In order to provide you daily content in our morning notes, we are usually organised ~2 weeks in advance with lists of topics and thematics that we hope will resonate with you.
Originally, I had planned to write this note about inflation and why I’m forecasting cost-push inflation to pickup through the reconstruction of supply chains in response to COVID but also the US-China trade war.
I actually wrote said note, but after seeing Max’s gem yesterday about the current liquidity “trap” I changed my mind and wrote the below. Hope you enjoy!
The rise of China and the importance of demography created a sweet spot that has dictated the path of inflation, interest rates and social equality over the past three decades.
But the future will not be anything like the past, and we’re at or nearing a point of inflection.
This is why it’s so important to have detailed knowledge of our modern history, in which trends are slowly but surely reversing.
In advance, for those wanting to read more on this topic, I encourage you to buy the latest book by Charles Goodhart and Manoj Pradhan, titled “The Great Demographic Reversal”.
The Rise of China
The single most impactful factor to global markets (both labour and capital) over the last three decades was the integration of China into the global economy.
When Deng Xiaoping reversed Mao Zedong’s policies of the 80s by combining both socialist ideology with an economy opening to relatively “freer” capital markets, this led to China’s eventual inclusion in the World Trade Organisation (WTO) in 1997.
This development more than doubled the available supply of labour to global manufacturing companies, adding more than 240mio eligible working age persons to the global labour force.
Next came the collapse of the USSR, signified by the toppling of the Berlin Wall in 1989.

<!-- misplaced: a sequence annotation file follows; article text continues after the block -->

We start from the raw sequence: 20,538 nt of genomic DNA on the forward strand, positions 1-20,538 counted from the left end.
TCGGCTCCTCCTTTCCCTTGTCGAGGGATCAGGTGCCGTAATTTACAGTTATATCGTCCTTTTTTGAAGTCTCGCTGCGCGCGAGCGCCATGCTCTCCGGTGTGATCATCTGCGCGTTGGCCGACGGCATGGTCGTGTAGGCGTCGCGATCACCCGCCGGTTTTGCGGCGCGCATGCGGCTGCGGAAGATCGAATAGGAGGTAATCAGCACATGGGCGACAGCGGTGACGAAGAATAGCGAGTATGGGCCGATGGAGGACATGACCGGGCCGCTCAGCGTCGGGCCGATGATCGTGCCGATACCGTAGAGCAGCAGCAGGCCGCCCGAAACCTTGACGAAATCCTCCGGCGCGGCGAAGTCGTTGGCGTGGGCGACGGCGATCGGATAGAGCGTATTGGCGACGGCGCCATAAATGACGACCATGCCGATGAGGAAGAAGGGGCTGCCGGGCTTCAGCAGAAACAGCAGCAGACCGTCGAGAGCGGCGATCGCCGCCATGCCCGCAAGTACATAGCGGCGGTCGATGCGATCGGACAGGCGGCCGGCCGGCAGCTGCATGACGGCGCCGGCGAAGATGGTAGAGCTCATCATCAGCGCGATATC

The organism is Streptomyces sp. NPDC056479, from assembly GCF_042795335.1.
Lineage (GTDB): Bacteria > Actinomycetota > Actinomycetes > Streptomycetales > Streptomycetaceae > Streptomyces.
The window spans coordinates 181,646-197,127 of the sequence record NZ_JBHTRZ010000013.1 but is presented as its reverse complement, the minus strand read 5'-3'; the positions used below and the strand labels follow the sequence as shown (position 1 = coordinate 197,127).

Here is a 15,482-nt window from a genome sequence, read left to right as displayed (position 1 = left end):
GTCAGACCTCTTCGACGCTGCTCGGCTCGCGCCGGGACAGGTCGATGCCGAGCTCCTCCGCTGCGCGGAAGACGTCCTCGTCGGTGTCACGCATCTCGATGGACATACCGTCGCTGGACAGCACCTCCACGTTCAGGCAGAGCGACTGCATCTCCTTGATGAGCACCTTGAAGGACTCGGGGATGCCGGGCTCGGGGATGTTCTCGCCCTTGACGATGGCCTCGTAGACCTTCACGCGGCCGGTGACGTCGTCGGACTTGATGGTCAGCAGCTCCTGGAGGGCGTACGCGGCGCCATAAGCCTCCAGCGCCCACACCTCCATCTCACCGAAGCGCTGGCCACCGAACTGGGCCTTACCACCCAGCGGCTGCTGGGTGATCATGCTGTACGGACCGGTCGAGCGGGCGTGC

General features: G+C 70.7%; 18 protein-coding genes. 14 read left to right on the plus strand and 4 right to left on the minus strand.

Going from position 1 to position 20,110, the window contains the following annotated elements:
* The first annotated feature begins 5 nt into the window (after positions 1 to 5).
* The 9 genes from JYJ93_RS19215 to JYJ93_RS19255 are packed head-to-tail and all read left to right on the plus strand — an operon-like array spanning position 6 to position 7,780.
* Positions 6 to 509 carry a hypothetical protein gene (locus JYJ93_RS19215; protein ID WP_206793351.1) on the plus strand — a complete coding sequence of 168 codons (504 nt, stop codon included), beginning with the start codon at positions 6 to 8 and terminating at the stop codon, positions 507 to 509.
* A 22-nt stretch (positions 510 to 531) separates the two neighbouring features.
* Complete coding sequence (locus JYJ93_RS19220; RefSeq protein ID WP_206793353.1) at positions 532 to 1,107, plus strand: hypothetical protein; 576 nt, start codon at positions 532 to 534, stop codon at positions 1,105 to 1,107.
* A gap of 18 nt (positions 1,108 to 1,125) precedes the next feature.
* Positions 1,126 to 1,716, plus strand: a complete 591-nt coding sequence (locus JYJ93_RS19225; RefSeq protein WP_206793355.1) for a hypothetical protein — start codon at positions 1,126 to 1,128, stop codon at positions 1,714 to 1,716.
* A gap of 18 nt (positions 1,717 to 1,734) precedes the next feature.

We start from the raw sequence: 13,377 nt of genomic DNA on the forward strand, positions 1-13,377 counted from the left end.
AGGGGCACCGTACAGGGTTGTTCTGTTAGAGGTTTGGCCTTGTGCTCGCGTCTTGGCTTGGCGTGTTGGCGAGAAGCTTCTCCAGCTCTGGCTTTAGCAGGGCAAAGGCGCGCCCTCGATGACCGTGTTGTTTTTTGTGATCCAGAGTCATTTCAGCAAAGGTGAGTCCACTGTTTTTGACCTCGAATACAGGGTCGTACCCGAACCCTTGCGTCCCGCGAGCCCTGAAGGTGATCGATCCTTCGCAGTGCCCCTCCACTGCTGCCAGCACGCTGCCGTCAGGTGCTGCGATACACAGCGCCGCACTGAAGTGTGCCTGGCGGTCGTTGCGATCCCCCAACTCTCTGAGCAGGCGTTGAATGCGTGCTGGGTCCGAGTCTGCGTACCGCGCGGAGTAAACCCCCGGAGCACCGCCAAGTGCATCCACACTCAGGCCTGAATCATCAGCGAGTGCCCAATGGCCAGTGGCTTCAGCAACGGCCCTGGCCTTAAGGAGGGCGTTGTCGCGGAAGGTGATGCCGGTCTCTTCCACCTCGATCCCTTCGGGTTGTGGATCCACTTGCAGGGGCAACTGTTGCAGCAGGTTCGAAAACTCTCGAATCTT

This brought about the reintegration of Eastern Europe, primarily the Baltic States from Poland down to Bulgaria, back into the European labour force, estimated to have been around 209mio people at the time.
Falling dependency ratios
During this 1990-2019 time period, there was a rise in the number of workers relative to the population – basically more people aged 15-64.
This came about through a change in demographics where Baby Boomers and Generation X had entered the work force (increasing labour supply), but also when female participation within domestic labour markets was increasing.
In addition to these demographic changes contributing to an increase in the global labour markets, this was also at a time where outsourcing became more commonly accepted as a business practice.
The greatest ever labour supply increase
The combination of the rise of China, reincorporation of Europe post USSR, increased globalisation (outsourcing), together with the Baby Boomer generations population bulge, improvement of the working age population and greater employment of women, created the largest ever positive supply shock to global labour markets.
The effective labour supply available to advanced economies more than doubled over this three decade period.
The effects of great labour supply
In hindsight, it’s inevitable that such a positive supply shock to labour markets saw a wide-spread weakening in the collective bargaining power of the labour force, resulting in a period of stagnant and persistently low wage growth.